“See the music, hear the dance.” ~George Balanchine
Nobody has described the relationship between dance and music better than the legendary choreographer George Balanchine. In just six words, he has painted the essence of how dance visually expresses music, and what dancers should always bear in mind when they perform.
Simple statements often beguile great wisdom. In this case, behind what appears to be a catch phrase lies a great deal of sophistication, sensitivity and a lifelong dedication to the ephemeral art of movement in time and space.
One of the main reasons that I am so drawn to the art of ballet is the music—and to a great extent, it is classical music that is the ultimate charmer. Long before ballet fell into my adult consciousness, I was already enchanted by the world of classical music. The fact that my husband is an aficionado of classical music, a one-time cellist in an orchestra and a neoclassical music composer, means that I am constantly exposed to beautiful music and the history behind it.
It is no surprise, then, that I immediately became smitten by the music used in class when I started taking ballet lessons as an adult. Classical music just makes dancing so much easier for me, and it gives me the generous illusion that I am actually dancing more gracefully than I actually am. No matter how I look, it makes me feel graceful and feminine, and that’s what really matters.
There are, however, times when the music in class does not inspire me to dance. The worst case is when the music actually turns me off as if a switch has been flipped and my muscles no longer respond. Am I too picky? I have seen fellow students who do not react to music the same way I do. Basically, whatever music is being played seems to be fine for them. Granted, the taste for music is a highly personal thing. For me, certain types of music just makes me cringe or feel blasé. The No. 1 inspiration killer for me, is cheesy Christmas melodies adapted for ballet class, played during the entire December month. Second in line is Broadway musicals converted into class music. Third is petite allegro music that is too cute or pretentious. Call me old fashioned or whatever you like. Just give me some good-old classical music—some adapted from the classical ballet repertoire, or neo-classical music, and I am a happy dancer!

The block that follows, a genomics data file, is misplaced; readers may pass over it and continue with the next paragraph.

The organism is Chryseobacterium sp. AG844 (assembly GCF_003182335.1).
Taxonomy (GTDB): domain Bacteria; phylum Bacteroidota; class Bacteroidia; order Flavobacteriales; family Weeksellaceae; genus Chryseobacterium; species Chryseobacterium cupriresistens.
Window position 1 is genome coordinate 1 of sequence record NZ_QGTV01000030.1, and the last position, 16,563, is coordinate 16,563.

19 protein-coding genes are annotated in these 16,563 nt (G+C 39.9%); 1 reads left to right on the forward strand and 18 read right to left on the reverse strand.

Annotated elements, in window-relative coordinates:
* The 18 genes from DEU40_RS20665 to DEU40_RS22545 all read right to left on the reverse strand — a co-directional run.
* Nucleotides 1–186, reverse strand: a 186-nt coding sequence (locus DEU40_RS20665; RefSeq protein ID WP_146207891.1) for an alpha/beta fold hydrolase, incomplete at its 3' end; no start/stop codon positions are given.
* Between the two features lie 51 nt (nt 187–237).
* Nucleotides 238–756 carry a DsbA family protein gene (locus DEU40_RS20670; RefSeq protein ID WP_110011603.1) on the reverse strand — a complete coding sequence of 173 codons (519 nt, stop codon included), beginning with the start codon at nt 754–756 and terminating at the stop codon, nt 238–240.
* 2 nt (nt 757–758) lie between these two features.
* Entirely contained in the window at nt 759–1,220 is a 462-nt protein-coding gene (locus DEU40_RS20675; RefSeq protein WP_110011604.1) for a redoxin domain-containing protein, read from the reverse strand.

Of course, we can’t always choose what music we dance to. In that case we might have to follow Karen Salmansohn’s advice of adapting our way of dancing to the music.
What are your pet peeves when it comes to ballet class music?
What kind of music gets you into the “zone”?
Do you have any favorite CDs that you use for your own practice? Please leave me a comment. I’d like to hear what you like!
Here is my top favorite ballet class music CD: Dmitri Roudnev’s “Favorite Classics of Ballet for Ballet Class”
Let me end this post with another quote by Balanchine:
“Dance is music made visible.”
Let’s dance to and, more importantly, in music!